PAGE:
Characterization of a Novel Porcine Parvovirus Tentatively Designated PPV5

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2013-06-07
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Xiao, Chao-Ting
Jiang, Yong-Hou
Halbur, Patrick
Opriessnig, Tanja
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PLoS
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Giménez-Lirola, Luis
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Veterinary Diagnostic and Production Animal Medicine
The mission of VDPAM is to educate current and future food animal veterinarians, population medicine scientists and stakeholders by increasing our understanding of issues that impact the health, productivity and well-being of food and fiber producing animals; developing innovative solutions for animal health and food safety; and providing the highest quality, most comprehensive clinical practice and diagnostic services. Our department is made up of highly trained specialists who span a wide range of veterinary disciplines and species interests. We have faculty of all ranks with expertise in diagnostics, medicine, surgery, pathology, microbiology, epidemiology, public health, and production medicine. Most have earned certification from specialty boards. Dozens of additional scientists and laboratory technicians support the research and service components of our department.
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A new porcine parvovirus (PPV), provisionally designated as PPV5, was identified in U.S. pigs. Cloning and sequencing from a circular or head-to-tail concatemeric array revealed that the PPV5 possesses the typical genomic organization of parvoviruses with two major predicted open reading frames (ORF1 and ORF2), and is most closely related to PPV4 with overall genomic identities of 64.1–67.3%. The amino acid identities between PPV5 and PPV4 were 84.6%–85.1% for ORF1 and 54.0%–54.3% for ORF2. Unlike PPV4, but similar to bovine parvovirus 2 (BPV2), PPV5 lacks the additional ORF3 and has a much longer ORF2. Moreover, the amino acid sequences of ORF1 and ORF2 of BPV2 showed higher homologies to PPV5 than to PPV4. The conserved motifs of the Ca2+ binding loop (YXGXG) and the catalytic center (HDXXY) of phospholipase A2 (PLA2) were identified in VP1 (ORF2) of PPV5, as well as in BPV2, but were not present in PPV4. Phylogenetic analyses revealed that PPV5, PPV4 and BPV2 form a separate clade different from the genera Parvovirus and Bocavirus. Further epidemiologic investigations of PPV4 and PPV5 in U.S. pigs of different ages indicated a slightly higher prevalence for PPV5 (6.6%; 32/483) compared to PPV4 (4.1%; 20/483), with detection of concurrent PPV4 and PPV5 in 15.6% (7/45) of lungs of infected pigs. Evidence for potential vertical transmission or association with reproductive failure was minimal for both PPV4 and PPV5. The high similarity to PPV4 and the lack of ORF3 may suggest PPV5 is an intermediate of PPV4 during the evolution of parvoviruses in pigs.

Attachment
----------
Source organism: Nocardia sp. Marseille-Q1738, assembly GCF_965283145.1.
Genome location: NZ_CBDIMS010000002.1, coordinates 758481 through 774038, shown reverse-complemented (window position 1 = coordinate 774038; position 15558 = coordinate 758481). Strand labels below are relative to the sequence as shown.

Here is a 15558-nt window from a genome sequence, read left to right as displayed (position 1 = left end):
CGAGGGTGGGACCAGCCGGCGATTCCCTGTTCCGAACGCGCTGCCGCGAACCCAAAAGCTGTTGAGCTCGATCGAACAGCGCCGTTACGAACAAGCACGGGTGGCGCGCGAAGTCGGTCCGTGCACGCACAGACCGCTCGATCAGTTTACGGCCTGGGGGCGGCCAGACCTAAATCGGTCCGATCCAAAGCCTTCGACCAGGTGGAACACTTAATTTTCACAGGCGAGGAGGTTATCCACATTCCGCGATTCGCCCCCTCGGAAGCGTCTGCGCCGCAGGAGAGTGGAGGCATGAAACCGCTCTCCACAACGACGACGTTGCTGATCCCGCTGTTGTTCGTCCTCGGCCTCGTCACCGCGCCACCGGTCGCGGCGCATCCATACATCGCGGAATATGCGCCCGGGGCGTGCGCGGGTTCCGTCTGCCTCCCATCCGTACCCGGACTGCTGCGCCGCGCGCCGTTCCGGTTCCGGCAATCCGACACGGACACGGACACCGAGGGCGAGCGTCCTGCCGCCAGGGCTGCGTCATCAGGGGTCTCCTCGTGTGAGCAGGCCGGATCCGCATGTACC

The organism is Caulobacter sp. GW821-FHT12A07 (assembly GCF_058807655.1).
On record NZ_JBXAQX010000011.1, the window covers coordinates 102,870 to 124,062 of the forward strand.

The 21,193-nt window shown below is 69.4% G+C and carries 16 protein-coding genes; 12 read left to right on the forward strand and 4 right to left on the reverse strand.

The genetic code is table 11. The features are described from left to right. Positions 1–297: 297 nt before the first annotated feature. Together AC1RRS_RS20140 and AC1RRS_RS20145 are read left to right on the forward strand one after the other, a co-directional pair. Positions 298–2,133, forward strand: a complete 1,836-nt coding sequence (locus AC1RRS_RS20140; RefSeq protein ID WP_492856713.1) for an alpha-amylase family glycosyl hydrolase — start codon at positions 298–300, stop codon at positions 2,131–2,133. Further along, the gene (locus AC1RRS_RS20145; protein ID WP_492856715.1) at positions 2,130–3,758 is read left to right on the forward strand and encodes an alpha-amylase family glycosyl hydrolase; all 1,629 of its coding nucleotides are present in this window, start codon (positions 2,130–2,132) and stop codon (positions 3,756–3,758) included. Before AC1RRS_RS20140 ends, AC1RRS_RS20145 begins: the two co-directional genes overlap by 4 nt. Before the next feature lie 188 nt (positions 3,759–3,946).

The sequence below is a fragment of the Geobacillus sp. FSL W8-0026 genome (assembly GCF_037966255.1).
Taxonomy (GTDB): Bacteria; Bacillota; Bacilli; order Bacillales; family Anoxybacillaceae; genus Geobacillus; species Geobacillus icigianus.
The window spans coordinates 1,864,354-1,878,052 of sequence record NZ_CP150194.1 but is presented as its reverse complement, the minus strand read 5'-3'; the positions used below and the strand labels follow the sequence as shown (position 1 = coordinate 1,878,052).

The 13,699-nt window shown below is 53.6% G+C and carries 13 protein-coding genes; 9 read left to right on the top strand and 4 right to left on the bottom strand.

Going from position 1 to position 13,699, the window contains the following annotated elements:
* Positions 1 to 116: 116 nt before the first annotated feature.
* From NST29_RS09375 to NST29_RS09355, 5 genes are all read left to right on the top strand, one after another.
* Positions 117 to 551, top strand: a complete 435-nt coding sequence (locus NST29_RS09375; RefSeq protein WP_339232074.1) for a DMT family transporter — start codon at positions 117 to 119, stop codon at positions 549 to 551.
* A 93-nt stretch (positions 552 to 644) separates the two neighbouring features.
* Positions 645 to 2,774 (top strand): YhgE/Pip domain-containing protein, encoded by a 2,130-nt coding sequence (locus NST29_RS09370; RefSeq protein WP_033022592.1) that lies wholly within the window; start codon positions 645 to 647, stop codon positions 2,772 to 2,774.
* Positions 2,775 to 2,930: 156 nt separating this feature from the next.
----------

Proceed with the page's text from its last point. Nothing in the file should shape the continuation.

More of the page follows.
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This article is published as Xiao, Chao-Ting, Luis G. Gimenez-Lirola, Yong-Hou Jiang, Patrick G. Halbur, and Tanja Opriessnig. "Characterization of a novel porcine parvovirus tentatively designated PPV5." PLoS ONE 8, no. 6 (2013): e65312. DOI: 10.1371/journal.pone.0065312. Copyright 2013 Xiao et al. Attribution 4.0 International (CC BY 4.0). Posted with permission.
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